Like grunge clothing and your 90210 obsession, your teenage acne seemed like a passing phase -- except many of us are still breaking out in our 30s, 40s, and even 50s. What gives?
Both teen and adult acne are triggered by hormones. When you were a teen, puberty was the driving force. Now that you're all grown-up, those shifting hormones are typically caused by grown-up things: pregnancy, menopause, even stress from your job, explains Karen Hammerman, M.D., a dermatologist at Schweiger Dermatology Group in New York City. The aging process can also make your skin more vulnerable to breakouts. "As you age, the cellular walls around pores weaken," says Hammerman. "This makes your pores stretch out and become larger, which means they're more likely to become clogged with surface dirt and debris from the skin's top layer," she says.
The end result: a whopper of a zit -- or several. But unlike the oil slick that was your skin as a teen, your complexion now tends to be drier (with some oily patches) and more sensitive. Treating it with the products you once used as a teen will only cause dryness and irritation. We asked Hammerman to share some "grown-up" ways to tackle adult acne.
Acne products are typically formulated for a super-oily teen -- too harsh for adult skin, which is more fragile, dry, and more sensitive, says Hammerman. If you're easily irritated, don't go for full-strength active ingredients such as 10 percent benzoyl peroxide and 2 percent salicylic acid. "Stick to benzoyl peroxide products in the three percent range and salicylic acid gels, pads, and cleansers in the half percent range," says Hammerman. Try Paula's Choice Clear Regular Strength Daily Skin Clearing Treatment with 2.5 percent ($17, paulaschoice.com). On the natural front, tea tree oil is known to reduce acne-causing bacteria and quell inflammation. Try The Body Shop Tea Tree Blemish Fade Night Lotion ($20, ulta.com).
Topical retinoids (like over-the-counter retinol) have been proven to clear up zits by preventing dead skin cells from clogging pores. They've also been proven to tighten pores and smooth fine lines and wrinkles by promoting collagen growth. So, why aren't you using one? Try Skinceuticals Retinol 1.0 ($72, skinceuticals.com), which also contains skin-calming bisabolol to off-set any irritation.
Washing your face is crucial for preventing acne. To make it more effective, Hammerman suggests looking for a cleanser with salicylic acid and alpha hydroxy acids (think glycolic or lactic acids) to help gently exfoliate pore-clogging dead skin as you wash. Hammerman likes June Jacobs Anti-Aging Blemish Control Foaming Cleanser ($48, junejacobs.com), which combines salicylic acid with lactic and malic acids, tea tree oil, and skin-soothers such as turmeric.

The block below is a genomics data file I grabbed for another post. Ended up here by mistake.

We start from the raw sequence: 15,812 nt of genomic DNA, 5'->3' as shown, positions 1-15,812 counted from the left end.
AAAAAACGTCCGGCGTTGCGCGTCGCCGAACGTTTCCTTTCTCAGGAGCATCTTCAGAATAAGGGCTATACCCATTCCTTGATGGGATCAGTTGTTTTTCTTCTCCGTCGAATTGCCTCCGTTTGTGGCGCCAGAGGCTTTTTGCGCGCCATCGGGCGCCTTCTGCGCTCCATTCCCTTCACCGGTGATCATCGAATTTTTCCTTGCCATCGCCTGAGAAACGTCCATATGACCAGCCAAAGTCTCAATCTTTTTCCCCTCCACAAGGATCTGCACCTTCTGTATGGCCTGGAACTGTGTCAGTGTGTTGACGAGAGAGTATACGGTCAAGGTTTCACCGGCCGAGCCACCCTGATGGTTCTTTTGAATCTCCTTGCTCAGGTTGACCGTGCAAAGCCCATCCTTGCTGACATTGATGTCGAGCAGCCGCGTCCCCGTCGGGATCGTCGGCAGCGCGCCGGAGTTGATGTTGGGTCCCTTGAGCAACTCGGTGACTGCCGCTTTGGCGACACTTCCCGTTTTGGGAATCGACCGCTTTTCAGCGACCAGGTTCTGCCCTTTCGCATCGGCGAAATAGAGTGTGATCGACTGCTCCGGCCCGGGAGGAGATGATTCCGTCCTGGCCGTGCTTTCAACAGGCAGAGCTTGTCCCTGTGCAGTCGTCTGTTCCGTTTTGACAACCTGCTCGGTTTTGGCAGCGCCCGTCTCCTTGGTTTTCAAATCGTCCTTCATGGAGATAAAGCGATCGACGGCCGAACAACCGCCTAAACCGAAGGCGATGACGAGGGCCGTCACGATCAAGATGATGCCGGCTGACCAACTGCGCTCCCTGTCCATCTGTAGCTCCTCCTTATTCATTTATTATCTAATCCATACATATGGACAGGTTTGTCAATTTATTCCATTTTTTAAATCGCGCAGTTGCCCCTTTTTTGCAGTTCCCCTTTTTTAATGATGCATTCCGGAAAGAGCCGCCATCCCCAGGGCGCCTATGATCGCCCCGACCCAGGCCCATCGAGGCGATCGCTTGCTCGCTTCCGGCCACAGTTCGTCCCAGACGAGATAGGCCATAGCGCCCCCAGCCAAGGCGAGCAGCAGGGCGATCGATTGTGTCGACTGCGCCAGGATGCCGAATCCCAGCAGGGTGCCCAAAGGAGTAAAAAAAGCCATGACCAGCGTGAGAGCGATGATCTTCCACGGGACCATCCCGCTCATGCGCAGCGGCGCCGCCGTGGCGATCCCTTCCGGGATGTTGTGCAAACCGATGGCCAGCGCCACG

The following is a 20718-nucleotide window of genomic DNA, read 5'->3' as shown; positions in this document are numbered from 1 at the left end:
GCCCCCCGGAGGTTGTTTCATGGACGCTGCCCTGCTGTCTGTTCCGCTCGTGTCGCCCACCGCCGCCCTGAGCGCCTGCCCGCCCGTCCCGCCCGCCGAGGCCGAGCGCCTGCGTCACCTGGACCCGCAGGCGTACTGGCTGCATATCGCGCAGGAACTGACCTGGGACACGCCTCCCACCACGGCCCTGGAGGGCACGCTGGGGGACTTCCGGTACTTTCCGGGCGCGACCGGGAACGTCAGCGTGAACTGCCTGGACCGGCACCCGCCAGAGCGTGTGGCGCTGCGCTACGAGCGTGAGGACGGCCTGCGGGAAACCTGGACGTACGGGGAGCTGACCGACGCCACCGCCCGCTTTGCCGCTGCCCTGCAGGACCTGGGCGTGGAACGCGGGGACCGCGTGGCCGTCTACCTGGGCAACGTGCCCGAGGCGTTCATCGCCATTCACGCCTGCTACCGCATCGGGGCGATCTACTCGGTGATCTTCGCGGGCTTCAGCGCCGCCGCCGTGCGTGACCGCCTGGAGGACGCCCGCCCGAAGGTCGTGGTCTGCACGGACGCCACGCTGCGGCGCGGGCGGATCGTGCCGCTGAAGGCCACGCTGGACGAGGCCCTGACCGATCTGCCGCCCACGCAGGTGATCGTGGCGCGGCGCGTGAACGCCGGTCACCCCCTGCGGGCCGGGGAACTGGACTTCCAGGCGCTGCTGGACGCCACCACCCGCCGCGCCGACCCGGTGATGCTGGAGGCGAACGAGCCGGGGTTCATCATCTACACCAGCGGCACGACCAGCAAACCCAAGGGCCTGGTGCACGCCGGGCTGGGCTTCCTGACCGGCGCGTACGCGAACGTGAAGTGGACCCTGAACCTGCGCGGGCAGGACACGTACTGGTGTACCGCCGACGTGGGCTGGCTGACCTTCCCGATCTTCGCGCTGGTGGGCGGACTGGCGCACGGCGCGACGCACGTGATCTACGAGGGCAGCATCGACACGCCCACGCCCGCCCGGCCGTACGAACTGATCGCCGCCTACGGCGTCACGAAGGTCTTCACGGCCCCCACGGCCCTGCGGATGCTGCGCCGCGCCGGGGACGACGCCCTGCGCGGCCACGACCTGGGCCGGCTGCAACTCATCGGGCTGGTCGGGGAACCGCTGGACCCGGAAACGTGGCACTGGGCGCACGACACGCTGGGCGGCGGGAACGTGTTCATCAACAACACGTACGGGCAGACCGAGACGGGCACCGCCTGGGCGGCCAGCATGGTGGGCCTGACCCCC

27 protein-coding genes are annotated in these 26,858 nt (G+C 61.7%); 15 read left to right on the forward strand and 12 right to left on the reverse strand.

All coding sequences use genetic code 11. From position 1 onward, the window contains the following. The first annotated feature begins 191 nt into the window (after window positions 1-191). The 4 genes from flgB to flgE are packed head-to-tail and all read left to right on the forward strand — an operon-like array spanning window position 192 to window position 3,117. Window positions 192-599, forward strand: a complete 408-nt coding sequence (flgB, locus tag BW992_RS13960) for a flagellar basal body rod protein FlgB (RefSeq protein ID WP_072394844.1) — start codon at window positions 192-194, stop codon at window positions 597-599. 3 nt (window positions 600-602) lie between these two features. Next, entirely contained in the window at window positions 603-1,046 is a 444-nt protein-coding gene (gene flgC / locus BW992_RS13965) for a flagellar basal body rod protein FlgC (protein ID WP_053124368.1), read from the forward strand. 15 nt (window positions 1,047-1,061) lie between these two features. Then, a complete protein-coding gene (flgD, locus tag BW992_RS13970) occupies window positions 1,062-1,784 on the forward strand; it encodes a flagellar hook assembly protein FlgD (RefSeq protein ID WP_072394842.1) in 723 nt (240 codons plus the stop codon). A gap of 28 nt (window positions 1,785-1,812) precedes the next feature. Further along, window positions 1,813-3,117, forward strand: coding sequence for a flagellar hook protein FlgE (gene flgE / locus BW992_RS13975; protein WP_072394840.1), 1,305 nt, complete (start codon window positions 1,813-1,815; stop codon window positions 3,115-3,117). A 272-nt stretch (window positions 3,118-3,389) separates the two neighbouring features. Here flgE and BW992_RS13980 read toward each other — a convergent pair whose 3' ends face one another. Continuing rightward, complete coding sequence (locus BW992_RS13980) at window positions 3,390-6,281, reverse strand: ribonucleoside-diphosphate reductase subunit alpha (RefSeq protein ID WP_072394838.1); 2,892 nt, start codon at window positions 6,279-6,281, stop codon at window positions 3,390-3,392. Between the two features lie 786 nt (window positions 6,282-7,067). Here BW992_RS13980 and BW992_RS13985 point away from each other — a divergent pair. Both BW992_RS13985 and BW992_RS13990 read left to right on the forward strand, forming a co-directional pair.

"It's widely agreed that diet plays more of a role in adult acne than it does with teen breakouts," says Hammerman. Dermatologists have ID'd sugar as one of the biggest culprits. Raised insulin levels from sugary, refined carbohydrates may trigger a release of hormones that inflame follicles and increase oil production, she says. In addition to reducing sugar, Hammerman suggests increasing your intake of omega fatty acids (find them in salmon, walnuts, and flax, or in fish oil supplements) to reduce underlying inflammation that can trigger acne.
Physical activity can help acne in two ways: It reduces stress levels, which will help keep those acne-causing stress hormones in check. "It also helps your skin by increasing your blood circulation, which sends more oxygen to your skin cells and carries cell waste away," she says. Just be sure to shower right after, as sitting in sweaty workout clothes can cause breakouts.
The products you use in your hair can also contribute to pimples. "Pomade acne is a breakout caused by hair care products including conditioner, shampoo, gel, and hairspray," says Hammerman. It happens when those stylers seep into skin, usually around the hairline, and trap acne-causing bacteria, she says. If you're breakout prone, switch to oil-free stylers and try to keep hair strands off your skin.
If different products and lifestyle tweaks aren't doing the trick, you may need to enlist the help of a dermatologist. Cystic acne can benefit from a cortisone injection, which shrinks bumps down fast, says Hammerman. Those with severe hormonal acne (usually on the jawline and chin area) may need a prescription to help get hormones back on track. Dermatologists are also seeing good results from blue light therapy, which uses blue light wavelengths to kill acne bacteria, and Isolaz, a treatment that combines a bacteria-killing laser with a suction device to deep-clean pores.